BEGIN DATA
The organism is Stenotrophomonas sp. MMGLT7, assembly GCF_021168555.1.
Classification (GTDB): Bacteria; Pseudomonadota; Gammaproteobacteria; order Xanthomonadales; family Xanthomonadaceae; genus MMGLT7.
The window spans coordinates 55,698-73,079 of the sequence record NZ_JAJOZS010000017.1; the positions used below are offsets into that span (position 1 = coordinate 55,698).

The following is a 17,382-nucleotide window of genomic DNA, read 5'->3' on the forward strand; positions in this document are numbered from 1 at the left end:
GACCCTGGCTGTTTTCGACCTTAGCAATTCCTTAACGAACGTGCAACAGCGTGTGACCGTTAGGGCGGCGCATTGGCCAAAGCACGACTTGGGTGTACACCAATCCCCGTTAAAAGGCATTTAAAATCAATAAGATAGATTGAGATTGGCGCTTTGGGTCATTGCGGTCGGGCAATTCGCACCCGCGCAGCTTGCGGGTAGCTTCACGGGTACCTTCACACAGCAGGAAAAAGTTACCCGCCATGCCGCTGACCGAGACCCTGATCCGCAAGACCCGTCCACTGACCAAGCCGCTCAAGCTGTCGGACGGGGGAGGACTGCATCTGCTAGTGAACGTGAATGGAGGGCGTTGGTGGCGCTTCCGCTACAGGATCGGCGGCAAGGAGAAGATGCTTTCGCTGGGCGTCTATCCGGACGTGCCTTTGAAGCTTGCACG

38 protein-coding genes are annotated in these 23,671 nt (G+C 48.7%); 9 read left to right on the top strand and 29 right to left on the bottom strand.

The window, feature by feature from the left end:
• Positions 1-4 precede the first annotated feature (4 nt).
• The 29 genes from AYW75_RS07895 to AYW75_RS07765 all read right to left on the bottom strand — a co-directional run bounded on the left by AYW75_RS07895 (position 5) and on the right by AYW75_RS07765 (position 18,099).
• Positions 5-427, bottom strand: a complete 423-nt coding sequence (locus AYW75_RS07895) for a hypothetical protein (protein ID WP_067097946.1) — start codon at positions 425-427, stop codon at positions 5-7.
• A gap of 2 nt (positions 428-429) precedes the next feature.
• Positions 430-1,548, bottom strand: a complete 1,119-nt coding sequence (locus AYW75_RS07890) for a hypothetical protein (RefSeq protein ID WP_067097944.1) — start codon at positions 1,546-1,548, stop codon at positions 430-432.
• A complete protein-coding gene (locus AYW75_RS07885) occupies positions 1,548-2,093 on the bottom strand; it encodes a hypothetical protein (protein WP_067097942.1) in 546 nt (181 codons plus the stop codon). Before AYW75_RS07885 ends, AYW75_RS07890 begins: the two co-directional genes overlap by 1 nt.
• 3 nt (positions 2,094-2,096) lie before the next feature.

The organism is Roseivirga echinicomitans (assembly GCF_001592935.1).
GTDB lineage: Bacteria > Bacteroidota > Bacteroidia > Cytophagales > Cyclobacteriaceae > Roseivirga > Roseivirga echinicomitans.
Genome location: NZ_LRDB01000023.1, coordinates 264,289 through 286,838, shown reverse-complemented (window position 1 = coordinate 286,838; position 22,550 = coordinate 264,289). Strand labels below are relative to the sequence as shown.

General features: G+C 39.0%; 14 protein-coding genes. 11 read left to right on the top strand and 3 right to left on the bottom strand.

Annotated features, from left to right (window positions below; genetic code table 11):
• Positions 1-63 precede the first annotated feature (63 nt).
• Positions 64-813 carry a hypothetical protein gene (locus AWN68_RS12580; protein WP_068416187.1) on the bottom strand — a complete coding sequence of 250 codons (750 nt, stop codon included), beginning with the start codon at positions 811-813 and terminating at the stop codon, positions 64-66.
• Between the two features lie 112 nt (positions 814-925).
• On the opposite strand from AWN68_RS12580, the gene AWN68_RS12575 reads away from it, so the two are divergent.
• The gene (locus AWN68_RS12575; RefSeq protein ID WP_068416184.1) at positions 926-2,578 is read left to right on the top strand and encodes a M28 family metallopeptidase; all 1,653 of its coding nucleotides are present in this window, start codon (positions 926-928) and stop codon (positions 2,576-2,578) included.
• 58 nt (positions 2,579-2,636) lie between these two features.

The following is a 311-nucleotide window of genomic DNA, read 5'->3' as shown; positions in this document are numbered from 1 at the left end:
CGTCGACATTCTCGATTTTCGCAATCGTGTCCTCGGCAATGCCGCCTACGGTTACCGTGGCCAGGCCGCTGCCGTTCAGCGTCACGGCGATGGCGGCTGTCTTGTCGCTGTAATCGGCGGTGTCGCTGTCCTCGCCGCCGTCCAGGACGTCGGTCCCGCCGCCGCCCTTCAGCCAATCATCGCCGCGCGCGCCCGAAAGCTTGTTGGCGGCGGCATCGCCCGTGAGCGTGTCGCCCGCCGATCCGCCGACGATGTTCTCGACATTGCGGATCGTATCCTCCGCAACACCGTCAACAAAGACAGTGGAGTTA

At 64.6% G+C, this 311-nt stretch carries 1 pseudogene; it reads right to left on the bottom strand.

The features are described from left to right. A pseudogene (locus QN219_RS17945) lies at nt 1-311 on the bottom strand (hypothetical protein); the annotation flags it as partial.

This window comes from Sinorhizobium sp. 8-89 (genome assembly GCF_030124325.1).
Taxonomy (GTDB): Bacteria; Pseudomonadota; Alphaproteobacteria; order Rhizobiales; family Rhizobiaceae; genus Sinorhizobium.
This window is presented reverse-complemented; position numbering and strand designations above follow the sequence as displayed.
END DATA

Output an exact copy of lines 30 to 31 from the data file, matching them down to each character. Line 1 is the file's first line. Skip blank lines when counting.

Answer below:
This window comes from Sinorhizobium sp. 8-89 (genome assembly GCF_030124325.1).
Taxonomy (GTDB): Bacteria; Pseudomonadota; Alphaproteobacteria; order Rhizobiales; family Rhizobiaceae; genus Sinorhizobium.